While Oregon ranks highly nationwide for its gender-affirming policies and health care for transgender women, many of those polices are not fully realized in practice, a recent study from Oregon State University found.
Monday’s Supreme Court decision barring employment discrimination against LGBTQ people brings national law more in line with laws that have been in place in Oregon for several years — laws that have led some trans people to move to Oregon from more conservative states.
The Oregon Equality Act of 2008 protects trans people against employment and housing discrimination, while the expansion of Medicaid in 2015 expanded health coverage to include gender-affirming care like hormone-replacement therapy and transition surgery.
However, those legal protections are not enough to address social determinants of health such as financial status and access to housing, or the everyday discrimination still felt by many trans women in Oregon, says Jonathan Garcia, a researcher in the OSU College of Public Health and Human Sciences. The cumulative effect of those subtler forms of discrimination takes a significant toll on trans women.
“In spite of ranking so highly in terms of Oregon’s support for gender-affirming care, the impact of social discrimination is so great that it challenges policy implementation and the lived experience of people,” Jonathan says. “This is how discrimination sort of gets in between the cracks — it plays out in more complicated and indirect ways so that you can’t really weed it out.”
Jonathan’s study, published earlier this month in the Transgender Health journal, gathered detailed interviews with 25 trans women in Oregon, ages 18 to 39. Of those 25, six had been homeless at some point in the 12 months prior and only 20% had full-time employment, though all had some form of health insurance.
According to the study’s findings, one of the biggest challenges facing Oregon trans women is navigating the health care system. Though the law requires insurance to cover hormone-replacement therapy, many trans women, especially those in rural areas, couldn’t find a doctor trained to provide those hormones, and the doctors they could access did not know where to refer them for more specialized care.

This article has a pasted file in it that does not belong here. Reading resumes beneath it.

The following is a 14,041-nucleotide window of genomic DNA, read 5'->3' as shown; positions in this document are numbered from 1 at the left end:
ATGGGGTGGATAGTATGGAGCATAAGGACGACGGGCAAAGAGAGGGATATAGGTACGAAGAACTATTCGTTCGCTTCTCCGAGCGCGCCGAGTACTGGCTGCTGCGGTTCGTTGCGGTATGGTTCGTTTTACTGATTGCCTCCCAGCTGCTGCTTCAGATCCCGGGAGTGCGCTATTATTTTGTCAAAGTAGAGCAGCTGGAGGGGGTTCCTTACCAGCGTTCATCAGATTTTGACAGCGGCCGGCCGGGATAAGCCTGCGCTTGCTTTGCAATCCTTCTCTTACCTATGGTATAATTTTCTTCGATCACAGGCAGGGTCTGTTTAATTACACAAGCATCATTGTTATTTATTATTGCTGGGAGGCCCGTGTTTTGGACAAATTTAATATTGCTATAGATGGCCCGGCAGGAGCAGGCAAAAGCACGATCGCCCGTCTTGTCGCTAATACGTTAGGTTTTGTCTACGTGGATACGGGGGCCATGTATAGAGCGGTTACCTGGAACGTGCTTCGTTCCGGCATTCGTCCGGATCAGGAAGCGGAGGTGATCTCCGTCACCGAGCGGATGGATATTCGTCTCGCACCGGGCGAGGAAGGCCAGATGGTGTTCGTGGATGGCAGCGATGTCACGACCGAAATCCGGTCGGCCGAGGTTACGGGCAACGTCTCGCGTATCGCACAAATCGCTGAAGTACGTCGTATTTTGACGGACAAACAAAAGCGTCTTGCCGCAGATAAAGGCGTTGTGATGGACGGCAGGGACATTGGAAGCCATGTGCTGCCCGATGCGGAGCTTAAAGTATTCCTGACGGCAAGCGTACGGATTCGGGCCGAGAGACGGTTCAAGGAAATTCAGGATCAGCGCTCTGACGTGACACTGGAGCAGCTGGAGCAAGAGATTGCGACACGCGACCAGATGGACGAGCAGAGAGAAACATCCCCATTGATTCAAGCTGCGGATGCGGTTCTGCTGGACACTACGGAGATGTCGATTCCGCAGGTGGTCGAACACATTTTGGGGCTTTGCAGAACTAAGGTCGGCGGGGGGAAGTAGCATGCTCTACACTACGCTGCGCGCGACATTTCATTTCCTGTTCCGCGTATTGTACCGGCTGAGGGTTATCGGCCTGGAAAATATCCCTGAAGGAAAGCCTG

In other cases, trans women had to undergo a psychological evaluation to obtain a diagnosis of gender dysphoria — the distress people feel when the sex they’re assigned at birth doesn’t match the gender with which they identify — before they could begin to access hormone replacement therapy. This route is much more time-consuming and cost-prohibitive than the “informed consent model,” wherein trans patients can attest that they understand the risks and benefits of pursuing gender-affirming medical treatment, without first having to prove psychological distress. For some study participants, the idea of gender dysphoria made them feel like they had a medical problem and invalidated their lived experience.
“All of that is really, really confusing,” Jonathan says. “It requires them to become experts in their rights, in the law, in the availability of these services and where they are offered.”
Most trans women who were able to navigate that system credit their success to their social support network of other trans people. In addition to this informal network, Jonathan says, the system needs to have trained and properly compensated health workers in place who can act as navigators, and they need to understand not just health care but the intersections with housing and the legal system that affect people’s access to care.
“We need help with navigating these systems and establishing trust, so that people are actually able to claim and enjoy the rights that they have, so that the rights don’t remain on paper,” he says.
The study was limited in that 21 of 25 participants were white women. Despite numerous efforts to recruit Black and Latinx trans women, Jonathan says, they were unable to reach them through participant referrals and community center contacts. He attributed this to their extreme marginalization in queer spaces in Oregon.
“But we can tell that whatever this set of women is experiencing, I expect the experience of trans women of color to be far more challenging,” Jonathan says. “Specifically because of structural racism and disenfranchisement from queer networks, which were a critical resource for the women who were able to navigate these systems.”
Jonathan anticipates that Monday’s Supreme Court ruling will result in some trans women in neighboring states not feeling as compelled to move to Oregon for its more affirming policies because they can remain in their home states and receive more protection under the law than before the court’s decision.
Jonathan’s co-author was Richard Crosby at the University of Kentucky.